Leuven, 23 December 2016 – Yesterday evening, the Antwerp Sportpaleis went crazy to the beat of Dimitri Vegas and Like Mike. The twelve partners of the iFest project went crazy, too, as they watched their work of the past two years come to life. Two hundred concertgoers wore digital iFest festival bracelets at the event to enable them to enjoy an enhanced and more complete concert experience. The festival organizers were also able to see for themselves just how the new wireless technology brought greater value and usefulness to their audience. And that’s just the beginning: the iFest partners are also able to demonstrate that their technology can be used for many other applications. Delegates attending conferences, for example, and even parents taking the kids for a day out at the seaside will all be able to benefit from iFest in the future.
Yesterday, two hundred visitors were given a little something extra at the Dimitri Vegas and Like Mike concert. A month ago they volunteered to be guinea pigs for the iFest project, with the promise that the new technology would give them a more satisfying and comprehensive concert experience. In fact, this was the precise aim of the iFest project on which researchers from imec-UAntwerpen and imec-UGent have worked in conjunction with six outside companies.
One new feature that the two hundred concertgoers were able to get to grips with last night was a bracelet fitted with sensors, actuators, built-in communication – and the app to bring it all together. During the month leading up to the concert a personal behavior profile was set up for each of them, using mobile sensor technology from Sentiance. Based on these insights and using the bracelet and app, the fans were able to enjoy a more personal and all-encompassing concert experience – before, during and after the performance. “And concerts are just one of the possible use-cases,” says Professor Steven Latré (imec-UAntwerpen), who ran the research program. “For example, the technology can also be used for congresses, where you can fit it into a badge instead of a bracelet and then use it to direct delegates to the right hall or meeting room, enable people to vote – and so on.”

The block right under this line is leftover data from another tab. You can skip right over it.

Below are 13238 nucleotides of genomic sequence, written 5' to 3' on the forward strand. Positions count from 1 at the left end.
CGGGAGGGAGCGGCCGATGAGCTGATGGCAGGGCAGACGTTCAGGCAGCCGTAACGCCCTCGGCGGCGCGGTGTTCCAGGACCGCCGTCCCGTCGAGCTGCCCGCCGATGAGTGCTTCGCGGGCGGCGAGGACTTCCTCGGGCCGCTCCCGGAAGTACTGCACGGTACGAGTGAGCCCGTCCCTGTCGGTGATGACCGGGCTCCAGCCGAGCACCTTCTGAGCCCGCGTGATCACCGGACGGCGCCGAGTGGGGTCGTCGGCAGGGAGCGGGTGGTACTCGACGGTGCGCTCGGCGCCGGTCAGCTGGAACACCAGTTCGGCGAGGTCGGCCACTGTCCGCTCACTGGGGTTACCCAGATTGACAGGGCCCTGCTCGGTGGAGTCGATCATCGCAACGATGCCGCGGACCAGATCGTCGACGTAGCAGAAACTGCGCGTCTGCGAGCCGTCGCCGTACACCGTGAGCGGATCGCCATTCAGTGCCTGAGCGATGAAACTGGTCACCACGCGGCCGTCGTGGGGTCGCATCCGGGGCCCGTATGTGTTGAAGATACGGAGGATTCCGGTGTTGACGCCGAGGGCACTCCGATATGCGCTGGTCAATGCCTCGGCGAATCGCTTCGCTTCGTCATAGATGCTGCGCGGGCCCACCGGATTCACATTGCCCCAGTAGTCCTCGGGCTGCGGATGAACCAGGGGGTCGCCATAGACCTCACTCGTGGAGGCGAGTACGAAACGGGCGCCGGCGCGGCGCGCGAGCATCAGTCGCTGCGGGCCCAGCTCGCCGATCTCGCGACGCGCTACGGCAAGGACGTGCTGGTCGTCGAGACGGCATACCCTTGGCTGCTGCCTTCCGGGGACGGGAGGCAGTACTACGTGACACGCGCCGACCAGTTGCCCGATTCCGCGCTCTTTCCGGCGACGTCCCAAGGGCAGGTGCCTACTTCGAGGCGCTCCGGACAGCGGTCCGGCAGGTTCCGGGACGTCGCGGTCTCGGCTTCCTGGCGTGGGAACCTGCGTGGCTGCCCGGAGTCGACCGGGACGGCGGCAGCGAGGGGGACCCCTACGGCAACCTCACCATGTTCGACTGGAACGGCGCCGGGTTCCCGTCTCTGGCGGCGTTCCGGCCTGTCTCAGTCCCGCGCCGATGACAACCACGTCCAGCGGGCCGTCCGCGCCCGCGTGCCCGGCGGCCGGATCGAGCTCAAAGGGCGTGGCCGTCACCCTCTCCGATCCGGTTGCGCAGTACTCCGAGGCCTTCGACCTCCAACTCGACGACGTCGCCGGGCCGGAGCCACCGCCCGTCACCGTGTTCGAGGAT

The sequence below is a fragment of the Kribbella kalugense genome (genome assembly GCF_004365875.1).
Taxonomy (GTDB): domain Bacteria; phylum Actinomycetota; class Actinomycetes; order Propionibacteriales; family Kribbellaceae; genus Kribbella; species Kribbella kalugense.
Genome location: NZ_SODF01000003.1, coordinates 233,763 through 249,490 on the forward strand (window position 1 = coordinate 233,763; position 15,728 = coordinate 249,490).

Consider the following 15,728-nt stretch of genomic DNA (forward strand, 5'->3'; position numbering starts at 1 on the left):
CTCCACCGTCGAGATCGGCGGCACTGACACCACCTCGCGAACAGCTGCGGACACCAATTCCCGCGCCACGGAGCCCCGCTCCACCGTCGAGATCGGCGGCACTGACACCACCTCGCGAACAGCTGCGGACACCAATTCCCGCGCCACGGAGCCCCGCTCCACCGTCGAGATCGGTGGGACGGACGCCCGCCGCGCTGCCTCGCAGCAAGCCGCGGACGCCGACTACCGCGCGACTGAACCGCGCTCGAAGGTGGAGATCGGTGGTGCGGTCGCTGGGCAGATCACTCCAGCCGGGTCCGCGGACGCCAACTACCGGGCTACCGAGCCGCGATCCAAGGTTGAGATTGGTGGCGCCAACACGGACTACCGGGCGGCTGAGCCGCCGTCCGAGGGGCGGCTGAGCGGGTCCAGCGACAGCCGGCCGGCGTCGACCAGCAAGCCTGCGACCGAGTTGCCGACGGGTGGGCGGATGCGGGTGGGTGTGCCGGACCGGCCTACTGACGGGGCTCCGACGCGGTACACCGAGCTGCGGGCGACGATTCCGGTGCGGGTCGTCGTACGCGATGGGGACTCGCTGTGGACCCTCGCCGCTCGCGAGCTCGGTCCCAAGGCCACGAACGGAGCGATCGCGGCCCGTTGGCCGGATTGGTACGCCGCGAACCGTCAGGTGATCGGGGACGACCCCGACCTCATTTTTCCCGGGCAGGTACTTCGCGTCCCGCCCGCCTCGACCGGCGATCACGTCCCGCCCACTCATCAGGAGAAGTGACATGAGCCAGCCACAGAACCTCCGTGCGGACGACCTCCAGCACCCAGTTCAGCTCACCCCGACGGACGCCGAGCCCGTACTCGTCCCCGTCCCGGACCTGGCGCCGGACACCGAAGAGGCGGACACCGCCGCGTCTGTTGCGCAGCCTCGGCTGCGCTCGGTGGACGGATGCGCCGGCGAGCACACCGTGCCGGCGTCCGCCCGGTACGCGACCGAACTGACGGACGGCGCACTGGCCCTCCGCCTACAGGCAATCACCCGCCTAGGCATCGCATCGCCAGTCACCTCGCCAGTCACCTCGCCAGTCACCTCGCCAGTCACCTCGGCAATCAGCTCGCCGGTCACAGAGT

A second outcome from the iFest project is new and improved wireless technology for locating and monitoring large groups of people. “The main challenge here was to develop reliable technology that works just as well in an empty space as it does in a crowded room where there’s lots of reflection,” explains Professor Latré. “In practical terms, we have both developed and improved new hardware and software to do exactly that. And here again the possibilities are endless: for example, lifesavers at the Belgian coast could use this technology to locate children who have gone wandering off on the beach to within two or three centimeters – even at the busiest times.”
Festival organizers ID&T are a partner in the iFest project. They become lyrical about the possibilities that the technology opens up in their field. “As a pioneer in the music experience, we work with the most talented and innovative deejays, musicians and artists. Now this project has enabled us to work with talented scientists, too, and develop innovative technology that will provide the music experience of the future, while our senses will be stimulated like never before.”
The iFest project ran from 1 January 2015 to 31 December 2016 and combined the skills and expertise of commercial partners 3factr, ID&T, Playpass, Sendrato, Sentiance and Telenet with the scientific expertise of researchers at imec-UAntwerpen and imec-UGent. The project was also given financial support by Flanders Innovation and Entrepreneurship. More information at: http://www.iminds.be/nl/projecten/iFest